Emerita Quito, scholar-philosopher-teacher, had embarked on a journey into a dimension of life chartered first by the mind and translated into meaningful action in the profession she had chosen. In these first five fruitful years of her prime, she had shown her students and peers alike what a life of philosophy can do, and how for her, sound ideas were the true sources of right action in any society of freedom-loving human beings. (Part I Introduction by Marjorie Evasco)
1971 – 1980
The 70’s were very prolific years. This period saw a further clarification and deepening of Professor Emerita Quito’s knowledge in Philosophy brought about by her contacts with Asian and Western minds through frequent travels, wide readings and extensive lectures.
In 1971, she wrote four articles on Structuralism which were published in the Manila Chronicle and UNITAS, the official publication of the faculty of the University of Santo Tomas. It was also in this same year that she became a full time faculty member at De La Salle University, as well as Chair of the Philosophy Department upon the invitation of Brother Andrew Gonzales, FSC, then Academic Vice-President.
Her new post as a school administrator did not slow down her writing. Instead, she started probing into the psyche of the Orientals and the Occidentals which in later years led her to the synthesis of these two cultures. Meantime, the Manila Chronicle continued publishing her “Mind” series of articles like “The Filipino Mind”, “The Oriental Mind”, “The Greek Mind”, “The Medieval Mind”, “The Renaissance Mind”, and “The Contemporary Mind”. It was also at this point when she started her crusade in the propagation of Filipino in academe. She challenged her fellow Filipino philosophers to write in the national language her article “Philosophy in Pilipino, Anyone?” which was also published by the Manila Chronicle. To prove that this was possible, she wrote the following year (1972) her book Ang Pilosopiya sa Diwang Pilipino, making her the first Filipino philosopher to write a major philosophical work in the national language.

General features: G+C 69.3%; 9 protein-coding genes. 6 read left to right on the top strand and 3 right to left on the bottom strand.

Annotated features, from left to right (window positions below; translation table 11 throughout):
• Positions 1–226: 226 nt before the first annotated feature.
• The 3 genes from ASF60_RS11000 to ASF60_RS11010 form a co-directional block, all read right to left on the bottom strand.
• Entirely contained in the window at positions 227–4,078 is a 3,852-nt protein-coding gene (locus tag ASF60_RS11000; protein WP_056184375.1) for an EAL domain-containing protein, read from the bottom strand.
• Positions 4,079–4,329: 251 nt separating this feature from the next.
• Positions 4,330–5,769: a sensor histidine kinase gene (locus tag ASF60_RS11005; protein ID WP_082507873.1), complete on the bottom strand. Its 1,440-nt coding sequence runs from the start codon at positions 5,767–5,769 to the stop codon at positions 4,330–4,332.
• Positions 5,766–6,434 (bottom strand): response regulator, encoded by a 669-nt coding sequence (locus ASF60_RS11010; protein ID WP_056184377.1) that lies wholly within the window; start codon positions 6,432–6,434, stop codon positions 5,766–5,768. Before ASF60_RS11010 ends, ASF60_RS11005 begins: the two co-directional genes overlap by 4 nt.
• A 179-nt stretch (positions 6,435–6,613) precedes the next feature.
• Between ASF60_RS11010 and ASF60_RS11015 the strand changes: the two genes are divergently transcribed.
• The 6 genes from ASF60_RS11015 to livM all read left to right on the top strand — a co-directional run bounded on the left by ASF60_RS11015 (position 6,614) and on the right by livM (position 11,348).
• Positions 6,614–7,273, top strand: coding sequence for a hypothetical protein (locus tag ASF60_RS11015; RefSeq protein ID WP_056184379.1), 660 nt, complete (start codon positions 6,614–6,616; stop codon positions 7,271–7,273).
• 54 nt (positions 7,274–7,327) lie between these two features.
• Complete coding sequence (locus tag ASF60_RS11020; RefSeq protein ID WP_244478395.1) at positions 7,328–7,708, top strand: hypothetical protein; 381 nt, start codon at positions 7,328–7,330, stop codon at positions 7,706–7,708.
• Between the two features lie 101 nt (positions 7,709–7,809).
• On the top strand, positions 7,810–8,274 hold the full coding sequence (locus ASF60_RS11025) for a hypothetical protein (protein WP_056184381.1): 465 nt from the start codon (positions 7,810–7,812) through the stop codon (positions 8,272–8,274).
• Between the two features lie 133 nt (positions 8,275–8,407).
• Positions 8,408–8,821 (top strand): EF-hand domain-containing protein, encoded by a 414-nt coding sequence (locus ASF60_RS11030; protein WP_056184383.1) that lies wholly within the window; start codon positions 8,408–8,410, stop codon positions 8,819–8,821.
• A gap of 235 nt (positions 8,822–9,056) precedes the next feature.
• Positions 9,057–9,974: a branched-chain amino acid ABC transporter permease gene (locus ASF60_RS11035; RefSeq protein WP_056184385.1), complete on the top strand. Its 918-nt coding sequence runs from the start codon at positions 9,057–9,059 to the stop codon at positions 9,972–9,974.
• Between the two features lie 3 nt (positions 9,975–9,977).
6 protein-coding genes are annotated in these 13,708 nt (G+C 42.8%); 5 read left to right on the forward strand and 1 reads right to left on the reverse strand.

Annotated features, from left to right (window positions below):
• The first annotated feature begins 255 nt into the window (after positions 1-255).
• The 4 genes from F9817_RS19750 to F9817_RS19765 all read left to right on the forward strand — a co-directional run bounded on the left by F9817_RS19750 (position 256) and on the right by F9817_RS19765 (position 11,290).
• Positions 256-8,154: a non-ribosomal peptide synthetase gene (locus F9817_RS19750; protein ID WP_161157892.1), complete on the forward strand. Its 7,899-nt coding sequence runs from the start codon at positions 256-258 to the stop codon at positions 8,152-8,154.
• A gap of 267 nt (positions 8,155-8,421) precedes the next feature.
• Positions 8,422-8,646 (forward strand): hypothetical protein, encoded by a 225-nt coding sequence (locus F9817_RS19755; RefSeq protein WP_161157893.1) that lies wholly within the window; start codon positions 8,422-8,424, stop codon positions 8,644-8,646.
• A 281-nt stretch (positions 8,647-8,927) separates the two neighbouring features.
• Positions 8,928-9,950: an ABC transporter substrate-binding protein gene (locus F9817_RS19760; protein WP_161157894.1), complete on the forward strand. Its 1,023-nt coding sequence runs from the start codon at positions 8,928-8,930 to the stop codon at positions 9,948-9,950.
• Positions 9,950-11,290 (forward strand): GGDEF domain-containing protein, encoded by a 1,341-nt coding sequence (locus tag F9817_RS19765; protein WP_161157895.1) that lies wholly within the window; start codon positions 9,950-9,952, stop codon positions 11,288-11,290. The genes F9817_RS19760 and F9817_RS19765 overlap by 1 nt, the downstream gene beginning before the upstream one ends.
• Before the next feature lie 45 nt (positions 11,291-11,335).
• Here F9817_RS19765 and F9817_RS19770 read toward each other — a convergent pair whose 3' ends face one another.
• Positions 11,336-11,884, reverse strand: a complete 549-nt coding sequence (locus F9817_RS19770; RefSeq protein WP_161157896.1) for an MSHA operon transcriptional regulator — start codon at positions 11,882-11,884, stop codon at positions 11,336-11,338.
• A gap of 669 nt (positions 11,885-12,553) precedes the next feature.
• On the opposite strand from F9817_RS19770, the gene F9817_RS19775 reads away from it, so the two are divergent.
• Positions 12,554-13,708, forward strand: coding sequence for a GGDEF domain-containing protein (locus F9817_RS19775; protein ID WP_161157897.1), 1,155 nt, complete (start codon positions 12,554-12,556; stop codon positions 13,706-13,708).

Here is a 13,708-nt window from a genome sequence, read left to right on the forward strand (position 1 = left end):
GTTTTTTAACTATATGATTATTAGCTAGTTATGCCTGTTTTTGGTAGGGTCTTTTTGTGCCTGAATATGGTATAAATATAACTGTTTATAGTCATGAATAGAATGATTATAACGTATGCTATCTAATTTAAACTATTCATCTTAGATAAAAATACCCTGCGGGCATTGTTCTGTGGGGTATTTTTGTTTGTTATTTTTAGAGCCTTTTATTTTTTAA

The same year also saw her being invited to the University of Santo Tomas to lecture on such theological concerns as “The Concept of God in Existentialism” and “Reflections on the Death of God”. She likewise continued her work on Structuralism through lectures delivered in various schools among which were Ateneo de Manila University and St. Theresa’s College.
In 1973, the French Government acknowledge her potential contribution to the world of philosophy by awarding her a grant to pursue further studies in Comparative Philosophy, as well as Sanskrit, at the University of Paris at the Sorbonne.
The following year, 1974, she was chosen as the first ASAIHL annual lecturer in Singapore. The lecture she delivered entitled “Oriental Roots of Occidental Philosophy” was published as a monograph both in Manila and Kuala Lumpur. Simultaneous with this was the publication of another major work in Pilipino, Ang Kasaysayan ng Pilosopiya.
In between classes at De La Salle University where she has been constantly rated outstanding by both her graduate and undergraduate students, she pursued the refinement of her concepts on Oriental and Occidental philosophy and wrote such articles as “Self-Realization, East and West”, “Hinduism” and “A Short Introduction to Oriental Philosophy”.
In 1978, she was invited by the Asian Women’s Institute based in Luchnow, India to read her paper on “The Role of the University in Changing Women’s Consciousness” at Ewha Woman’s University in Seoul, Korea. Her association with women’s groups led to her publication in later years of a monograph on women philosophers. In 1978, she was appointed Dean of the Graduate School of De La Salle University.
As if all these activities were not enough, the year before the close of the decade saw a windfall of more invitations to write and lecture in other foreign countries. She was invited as visiting professor at the Waseda University in Tokyo, Japan. This assignment resulted in the publication of a monograph on “Lectures on Comparative Philosophy”. The year 1979 also saw her going to Kuala Lumpur in Malaysia to serve as visiting professor at the University of Malaya. It was also during this time that her Four Essays in the Philosophy of History” was published. Her interest in further illustrating the close link between philosophy and history was shown when she delivered a lecture on “The Historicist View of Philosophy” at the First International Congress of Philosophy held in Taipei, Taiwan in 1979.